First time this side of the pond?
Get your facts correct, this isnt the first time that an ISP has done it on 'this side of the pond' - check the register for previous stories (keyword typo). It wont be the last time either.
I would rather my ISP gets the PPC on this activity over all the other embedded fraudsters which currently hijack my errors..
I can already hear the comments coming - lets all use OpenDNS!! wait a minute there whole business model is built on NXDOMAIN hijacking!!
How can replacing NXDOMAIN with resolvable IP's be classed as hijacking? there is no ownership of something which doesnt exist, or is the ERROR yours???
If you all want the really useful browser error (ffs) then opt out!
typed in a silly url and found the opt out link after the first sentence, I wonder how many people are going to accept it as just a normal part of what the internet "does"? I >pay< them for access to the internet, not for them to mess with the internet... or cram unwanted ads upon me via the service I'm >paying< for.
Anyway, I've opted out now so it makes no difference... plus pretty pleased with the free upgrade to 10mb so I'm not going to complain too much!
Luckily I'm not a customer of Virgin Media.
But has anyone tried the trick of editing the hosts file and adding an entry
Is there a real use for this web site or is just an adman's wet dream?
Not the first...
Not the first this side of the pond, Tiscali have been doing it for a while.
The result is so unhelpful (inappropriate ads at the top, search results too far down) that I'm now using OpenDNS, which seems to work just fine.
Not a problem
Its a trivial matter to run your own DNS server and bypass your ISP's so this becomes a non-problem. Especially if your building/running applications that check domain availability doing this will be well within your abilities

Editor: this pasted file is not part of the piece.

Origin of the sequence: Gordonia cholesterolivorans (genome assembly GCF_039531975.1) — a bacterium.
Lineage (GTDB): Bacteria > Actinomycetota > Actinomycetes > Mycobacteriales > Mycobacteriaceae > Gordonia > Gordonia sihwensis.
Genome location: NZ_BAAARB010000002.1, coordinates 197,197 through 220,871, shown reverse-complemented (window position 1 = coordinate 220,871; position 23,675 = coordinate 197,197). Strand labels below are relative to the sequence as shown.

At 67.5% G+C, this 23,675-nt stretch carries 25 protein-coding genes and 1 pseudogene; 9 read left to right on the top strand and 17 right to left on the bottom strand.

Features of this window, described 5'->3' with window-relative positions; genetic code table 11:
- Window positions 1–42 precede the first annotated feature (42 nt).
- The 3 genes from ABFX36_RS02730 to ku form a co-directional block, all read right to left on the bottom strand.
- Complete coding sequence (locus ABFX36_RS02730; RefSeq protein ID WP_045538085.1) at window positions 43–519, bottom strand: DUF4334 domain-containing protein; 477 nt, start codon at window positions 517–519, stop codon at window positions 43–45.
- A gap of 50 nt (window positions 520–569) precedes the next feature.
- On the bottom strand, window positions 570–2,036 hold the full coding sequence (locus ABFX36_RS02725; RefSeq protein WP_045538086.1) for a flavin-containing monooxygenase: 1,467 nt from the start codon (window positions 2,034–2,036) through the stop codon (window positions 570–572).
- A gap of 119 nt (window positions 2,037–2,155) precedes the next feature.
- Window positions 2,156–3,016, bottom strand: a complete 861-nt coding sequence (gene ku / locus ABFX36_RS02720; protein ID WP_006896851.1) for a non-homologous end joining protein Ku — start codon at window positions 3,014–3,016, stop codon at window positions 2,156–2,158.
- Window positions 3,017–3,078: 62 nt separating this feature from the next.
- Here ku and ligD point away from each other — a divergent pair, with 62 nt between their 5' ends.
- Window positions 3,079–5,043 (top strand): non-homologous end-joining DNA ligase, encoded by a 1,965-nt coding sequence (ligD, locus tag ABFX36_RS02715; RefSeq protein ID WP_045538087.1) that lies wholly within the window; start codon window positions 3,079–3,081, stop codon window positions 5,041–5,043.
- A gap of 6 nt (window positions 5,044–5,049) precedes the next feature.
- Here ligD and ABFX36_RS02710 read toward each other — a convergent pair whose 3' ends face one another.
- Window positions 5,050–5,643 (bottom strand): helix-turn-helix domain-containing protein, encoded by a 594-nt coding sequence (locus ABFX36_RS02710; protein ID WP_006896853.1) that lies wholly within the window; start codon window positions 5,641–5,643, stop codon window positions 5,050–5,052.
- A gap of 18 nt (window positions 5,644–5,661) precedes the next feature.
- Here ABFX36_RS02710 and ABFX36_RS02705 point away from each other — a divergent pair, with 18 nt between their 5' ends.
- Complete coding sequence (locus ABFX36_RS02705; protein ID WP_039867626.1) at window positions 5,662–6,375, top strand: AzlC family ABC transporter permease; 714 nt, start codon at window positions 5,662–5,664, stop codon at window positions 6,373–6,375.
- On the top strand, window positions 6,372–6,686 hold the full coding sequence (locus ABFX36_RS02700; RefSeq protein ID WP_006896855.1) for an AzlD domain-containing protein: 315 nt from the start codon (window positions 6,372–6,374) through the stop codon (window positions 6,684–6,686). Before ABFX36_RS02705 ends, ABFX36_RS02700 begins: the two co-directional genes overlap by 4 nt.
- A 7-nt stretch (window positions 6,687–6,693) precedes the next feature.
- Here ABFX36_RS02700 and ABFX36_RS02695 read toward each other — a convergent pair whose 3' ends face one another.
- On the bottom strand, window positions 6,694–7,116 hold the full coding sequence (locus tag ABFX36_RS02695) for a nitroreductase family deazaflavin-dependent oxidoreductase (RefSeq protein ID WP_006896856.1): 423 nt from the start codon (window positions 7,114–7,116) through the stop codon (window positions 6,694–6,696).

Already here (sadly)
Karoo (Hulls only ISP) have been doing this for ages!
Update your bookmarks now
Can't we make it less cost effective for the ISPs to do this?
e.g. if you have www.virginmedia.com as a bookmark, change it to www.virginmedia.cmo and then click the sponsored link on the error page.
Virgin then has to pay Yahoo for the click every time you visit.
Don't mess with the DNS
If an ISP cant make enough money from subs to keep its network ticking over and make a profit then it deserves to go out of business.
The reason Virgin etc can't make moeny is because they are crap.
Never mind - daft idea.
More crap ...
... from the land of the fee.
jsut going to lead to annoying confusion...
.... I can see the calls to helldesk now...
"why the f*ck am I seeing virginmedia instead of our homepage"
Just don't click the links
I won't. Of course, if they try any animated or image based ads, my ad-blocker should deal with it.
Not cookie based
Just been to the opt-out site. When you opt out, it says that it applies to all computers on your connection.
After the "www.nottheregister.co.uk" example of the first screenshot, the reader would be forgiven for assuming that the second screenshot was what Virgin's add-site - sorry, "helpful assisted search tool" - serves up in response to the same address.
In which case, having the top two links return links to Virgin Media would, indeed, be a laughably-obvious attempt at self-promotion.
However, the URL typed for the second screenshot being "www.virginmedia.CMO", the links shown are, in fact, the most useful links it could have provided.
In other words, a laughably-obvious attempt at producing an amusing screenshot.
Opt out is broken